If you love a well written story about the powerful transformation that comes from following Jesus’ teachings, read the The Robe by Lloyd C. Douglas. There’s also a 1953 film version starring Richard Burton, but I haven’t seen it and don’t plan to. I don’t want the images in my own mind altered by someone else’s; plus, I must confess that I really don’t care for the melodramatic acting common in films of that era.
So, I recommend reading the novel. First published in 1942, it tells how Jesus’ crucifixion affected the fictional Marcellus Gallio*, a Roman tribune who was assigned by Pontius Pilate to carry out the execution, and Demetrius, Marcellus’ Greek slave. In trying to understand the strange but powerful feelings they experience in the aftermath of this event, they finally reject the paganism and atheism prevalent at that time and become followers of Christ, profoundly altering the course of the lives.
One historian’s blog provides a detailed explanation of the historical inaccuracies of the story and rightly criticizes its depiction of Christianity as nothing more than “a moral code in which people are just really nice to each other and practice a vaguely-defined ‘justice.’” Fundamental Christian doctrines are never mentioned, so the story fails to portray what the faith is truly about.
Despite the novel’s very watered-down presentation of Christianity, though, I still found it fascinating to be plunged into the world of 33 A.D., where the effects of an extraordinary event began rippling outward from Jerusalem and impacting the ordinary people who were alive at that time.
Also, I found Douglas’ idealistic portrait of Arpino, a community transformed by Jesus’ teachings about social justice, to be irresistible and deeply moving. Marcellus, a man who was raised in the luxurious Roman villa of his father, decides to escape from his life as a soldier and make his way as a common laborer. He seeks a job picking melons on a farm but ends up working as the farm owner’s secretary. It’s a business operation in which the farmworkers are surly and uncivil, and the wealthy owner, Kaeso, is arrogant and disrespectful. As Marcellus imparts to Kaeso and his family and employees what he has learned as one of Jesus’ newest disciples, and Kaeso begins to change the way he treats people, Marcellus reminds us that paying people a fair wage for their labor — thus lifting them up and out of an impoverished and undignified existence — and treating them with respect helps them to become the decent, industrious, caring people they were meant to be. This part of Douglas’ tale dramatizes how Christian values can elevate whole societies, not just individuals.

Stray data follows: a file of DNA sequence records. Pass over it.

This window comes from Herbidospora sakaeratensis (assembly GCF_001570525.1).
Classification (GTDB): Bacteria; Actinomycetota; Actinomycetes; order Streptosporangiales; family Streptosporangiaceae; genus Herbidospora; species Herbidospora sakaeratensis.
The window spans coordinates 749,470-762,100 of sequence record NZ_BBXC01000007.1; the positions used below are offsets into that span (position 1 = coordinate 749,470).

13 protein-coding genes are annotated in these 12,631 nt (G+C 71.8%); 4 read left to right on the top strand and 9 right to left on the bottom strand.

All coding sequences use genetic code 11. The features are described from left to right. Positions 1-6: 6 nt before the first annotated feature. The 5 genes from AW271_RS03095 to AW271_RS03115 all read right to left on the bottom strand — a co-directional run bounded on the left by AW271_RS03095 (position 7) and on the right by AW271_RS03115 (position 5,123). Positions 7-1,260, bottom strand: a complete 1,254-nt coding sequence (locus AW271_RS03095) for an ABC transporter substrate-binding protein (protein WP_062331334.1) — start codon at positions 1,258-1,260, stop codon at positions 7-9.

In contrast to the idyllic Arpino, Douglas describes ancient Rome as a city that has been totally polluted by greed, lust for power, and wickedness. I found it impossible not to compare it to our own modern society of Have’s who are determined to enrich themselves even at the expense of the Have Not’s.
When Marcellus recites The Beatitudes (Matthew 5:1-10) to this community before he leaves to return to Rome, the true power of those words hit me, and I cried for a world that we could create but don’t. However, this story also reminds me of the power of the individual follower of Christ. Through our actions and influence, we can and should work toward creating the more fair, more just, more compassionate community that Jesus described.
*The soldiers who carried out the crucifixion are not named in the Bible, but Christian tradition holds that the centurion who drove the spear into Jesus’ side at the moment of his death was a Roman who became known as Longinus. According to the Gospel of Mark, Longinus instantly converted:
When the centurion who stood facing him saw how he breathed his last he said, “Truly this man was the Son of God!” (Mark 15:39)
Longinus is now the patron saint of conversions.